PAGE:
Yet the story isn’t just about someone picking up Pingree’s legacy and running with it. The story is also about what someone picking up Pingree’s legacy does for a day job, now that there is no Department of the History of Mathematics at Brown (or that many other places). The answer is, he works for a while at Goldman Sachs, and now teaches computing to law students at the University of Virginia. And from what I’m seeing on the googleage, he’s still doing scholarship for the masses.

Joe Leichter is a mensch, born in an age of midgets. I don’t know the man, I don’t know his circumstances, I don’t have his leave to make him a poster boy for the commodification of academia. I can only infer from his accomplishments, and my resentments. In an age when departments of the history of mathematics are museum pieces, when universities award linguistics degrees without a single mention of Verner, when canons have been deconstructed so long that students can’t name who was in the canons to begin with, when humanities are a stepchild luxury—and don’t you fricking dare smirk, scientists, YOU’RE NEXT—in such a world, there are still Pingrees. There is no place for Pingrees on campus. So the hardier of them will keep doing what they do, off campus. (The rest will at most run occasional blogs on Greek linguistics…)

The world is upside down, and will only get more so. If it’s not googleable, it doesn’t exist. That’s calling much of the scholarly publishing market into question, and the medical payola scandal at Elsevier calls into question the remainder. Just found out about this today, and I’m still in shock. Journal publishers don’t disseminate as broadly as a PDF on a website + google, and noone cares about long-term availability anymore (not even the publishers, shirking away from paper): scholarly publishers’ key selling point now is their imprimatur, and once you piss that away through payola, you don’t recoup the loss of authority by blaming a rogue Australian subbranch, with staff who’ve since left your employ.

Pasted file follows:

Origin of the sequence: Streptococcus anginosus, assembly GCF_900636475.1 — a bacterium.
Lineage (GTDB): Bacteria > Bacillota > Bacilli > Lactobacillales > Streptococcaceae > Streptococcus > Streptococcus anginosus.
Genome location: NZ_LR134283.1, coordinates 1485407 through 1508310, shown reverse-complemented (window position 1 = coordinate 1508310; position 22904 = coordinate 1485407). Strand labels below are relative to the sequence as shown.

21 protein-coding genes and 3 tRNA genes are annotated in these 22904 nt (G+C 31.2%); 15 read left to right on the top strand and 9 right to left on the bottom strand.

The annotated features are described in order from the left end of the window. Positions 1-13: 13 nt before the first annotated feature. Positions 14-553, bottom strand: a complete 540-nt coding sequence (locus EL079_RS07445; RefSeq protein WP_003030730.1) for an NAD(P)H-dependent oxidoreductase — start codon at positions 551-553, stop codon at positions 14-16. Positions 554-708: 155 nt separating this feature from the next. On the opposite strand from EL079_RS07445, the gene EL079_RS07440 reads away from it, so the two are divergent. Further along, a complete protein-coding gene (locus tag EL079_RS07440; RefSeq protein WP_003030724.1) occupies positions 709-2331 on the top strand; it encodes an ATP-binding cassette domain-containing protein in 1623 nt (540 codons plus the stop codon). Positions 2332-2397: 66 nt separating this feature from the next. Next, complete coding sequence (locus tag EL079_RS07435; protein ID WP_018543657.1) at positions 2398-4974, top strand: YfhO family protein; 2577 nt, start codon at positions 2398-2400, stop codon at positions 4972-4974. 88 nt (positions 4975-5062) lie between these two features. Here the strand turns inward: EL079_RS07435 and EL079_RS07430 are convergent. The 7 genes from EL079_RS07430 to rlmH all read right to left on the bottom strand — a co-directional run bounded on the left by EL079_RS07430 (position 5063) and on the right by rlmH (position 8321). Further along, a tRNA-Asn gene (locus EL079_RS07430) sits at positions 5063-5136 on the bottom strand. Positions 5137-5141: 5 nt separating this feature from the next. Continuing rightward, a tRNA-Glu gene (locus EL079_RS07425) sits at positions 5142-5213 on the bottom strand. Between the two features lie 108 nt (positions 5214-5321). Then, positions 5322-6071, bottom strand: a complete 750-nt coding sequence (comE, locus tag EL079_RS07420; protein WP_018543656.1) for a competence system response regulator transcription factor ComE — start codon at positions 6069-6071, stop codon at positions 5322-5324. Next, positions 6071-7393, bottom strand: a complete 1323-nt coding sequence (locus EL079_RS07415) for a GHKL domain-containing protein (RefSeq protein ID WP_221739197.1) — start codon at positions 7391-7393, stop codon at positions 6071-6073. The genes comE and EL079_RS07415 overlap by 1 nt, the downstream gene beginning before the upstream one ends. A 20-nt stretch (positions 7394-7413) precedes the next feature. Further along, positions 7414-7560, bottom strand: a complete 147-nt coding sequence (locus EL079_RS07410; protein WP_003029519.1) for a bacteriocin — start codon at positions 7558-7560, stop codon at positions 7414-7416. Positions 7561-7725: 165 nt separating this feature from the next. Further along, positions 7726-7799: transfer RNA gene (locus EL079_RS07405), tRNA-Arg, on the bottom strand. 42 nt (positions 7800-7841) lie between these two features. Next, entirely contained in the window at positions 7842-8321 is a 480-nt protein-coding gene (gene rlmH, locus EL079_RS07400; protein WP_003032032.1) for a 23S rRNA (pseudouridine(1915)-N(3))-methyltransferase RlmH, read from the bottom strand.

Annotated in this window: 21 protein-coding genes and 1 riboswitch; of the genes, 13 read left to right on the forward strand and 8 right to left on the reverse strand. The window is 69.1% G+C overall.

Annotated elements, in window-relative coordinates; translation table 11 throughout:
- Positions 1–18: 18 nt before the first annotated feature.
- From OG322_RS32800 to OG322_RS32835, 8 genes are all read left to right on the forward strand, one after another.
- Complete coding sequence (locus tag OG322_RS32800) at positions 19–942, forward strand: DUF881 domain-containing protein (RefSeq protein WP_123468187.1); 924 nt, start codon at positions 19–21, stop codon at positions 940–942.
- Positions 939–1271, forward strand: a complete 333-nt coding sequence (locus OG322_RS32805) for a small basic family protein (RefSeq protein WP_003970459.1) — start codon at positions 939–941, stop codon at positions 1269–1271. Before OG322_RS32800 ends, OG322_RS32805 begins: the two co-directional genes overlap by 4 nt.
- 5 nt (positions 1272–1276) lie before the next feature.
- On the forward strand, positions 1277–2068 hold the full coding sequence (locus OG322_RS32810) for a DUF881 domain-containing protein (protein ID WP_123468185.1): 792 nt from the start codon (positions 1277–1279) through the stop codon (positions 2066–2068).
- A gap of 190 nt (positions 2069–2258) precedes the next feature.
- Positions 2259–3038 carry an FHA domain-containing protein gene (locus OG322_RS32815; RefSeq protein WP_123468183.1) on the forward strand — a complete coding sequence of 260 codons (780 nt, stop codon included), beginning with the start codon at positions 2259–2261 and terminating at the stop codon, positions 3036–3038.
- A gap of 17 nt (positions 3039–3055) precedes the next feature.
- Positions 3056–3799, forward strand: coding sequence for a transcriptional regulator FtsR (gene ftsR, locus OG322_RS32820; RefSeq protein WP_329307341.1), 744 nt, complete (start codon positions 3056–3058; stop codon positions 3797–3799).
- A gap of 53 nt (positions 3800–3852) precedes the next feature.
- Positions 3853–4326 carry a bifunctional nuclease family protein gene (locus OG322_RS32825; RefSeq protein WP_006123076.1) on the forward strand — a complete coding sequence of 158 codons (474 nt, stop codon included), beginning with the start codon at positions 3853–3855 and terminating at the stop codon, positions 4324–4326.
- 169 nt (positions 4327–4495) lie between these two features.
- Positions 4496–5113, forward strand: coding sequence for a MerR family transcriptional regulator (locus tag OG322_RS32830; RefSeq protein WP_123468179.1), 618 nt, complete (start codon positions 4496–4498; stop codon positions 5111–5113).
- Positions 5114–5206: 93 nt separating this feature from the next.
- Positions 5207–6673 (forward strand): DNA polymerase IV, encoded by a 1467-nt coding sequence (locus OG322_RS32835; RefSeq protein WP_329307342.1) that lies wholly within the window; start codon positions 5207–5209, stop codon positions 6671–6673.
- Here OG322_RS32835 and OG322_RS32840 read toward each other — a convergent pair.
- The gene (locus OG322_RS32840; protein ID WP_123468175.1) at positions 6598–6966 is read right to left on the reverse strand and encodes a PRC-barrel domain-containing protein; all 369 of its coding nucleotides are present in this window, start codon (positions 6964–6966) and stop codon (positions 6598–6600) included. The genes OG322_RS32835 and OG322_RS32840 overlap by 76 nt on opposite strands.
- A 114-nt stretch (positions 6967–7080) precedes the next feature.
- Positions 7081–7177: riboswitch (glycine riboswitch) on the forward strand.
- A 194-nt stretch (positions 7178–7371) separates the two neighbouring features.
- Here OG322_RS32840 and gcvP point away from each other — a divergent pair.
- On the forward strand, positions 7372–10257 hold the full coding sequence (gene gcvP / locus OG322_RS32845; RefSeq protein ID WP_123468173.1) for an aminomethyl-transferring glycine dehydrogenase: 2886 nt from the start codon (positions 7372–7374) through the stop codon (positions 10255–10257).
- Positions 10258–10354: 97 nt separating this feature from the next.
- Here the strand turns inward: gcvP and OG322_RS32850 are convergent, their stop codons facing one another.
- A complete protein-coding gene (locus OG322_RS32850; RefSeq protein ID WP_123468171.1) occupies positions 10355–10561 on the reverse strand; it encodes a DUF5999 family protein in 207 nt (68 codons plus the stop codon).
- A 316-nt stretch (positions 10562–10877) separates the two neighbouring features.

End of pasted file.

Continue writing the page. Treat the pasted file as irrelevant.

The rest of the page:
How far away from that is the university as an institution of legitimation? Grades aren’t always earned; students don’t see the academics off researching; the researchers are busy inflating publication counts, and enrolling graduate students by the dozen with no expectation of them staying in the system. It’s corrupt; and it’s always been corrupt, even if in different ways: for today’s malnourished army of TAs and RAs, and PhDs deserting to publishing, we had the malnourished vagantes, and streetfights around the University of Paris. The difference is, there’s competition now. If universities don’t do History of Mathematics in-house any more, the few that care about it will get their information outside universities. Via Wikipedia. And if it happens for the History of Mathematics, it will happen for Mathematics, and Linguistics, and whatever else you can get online. Whether for knowledge, or for certification. [EDIT: Editorial in the Australian, right on cue.]

The world is upside down, and will only get more so. Joe Leichter will make his way through it; it may or may not be the way he chose—it wasn’t the way I chose, after all; but it looks like he’ll keep giving his scholarship, even if that isn’t for the sake of a career path. For that, hats off.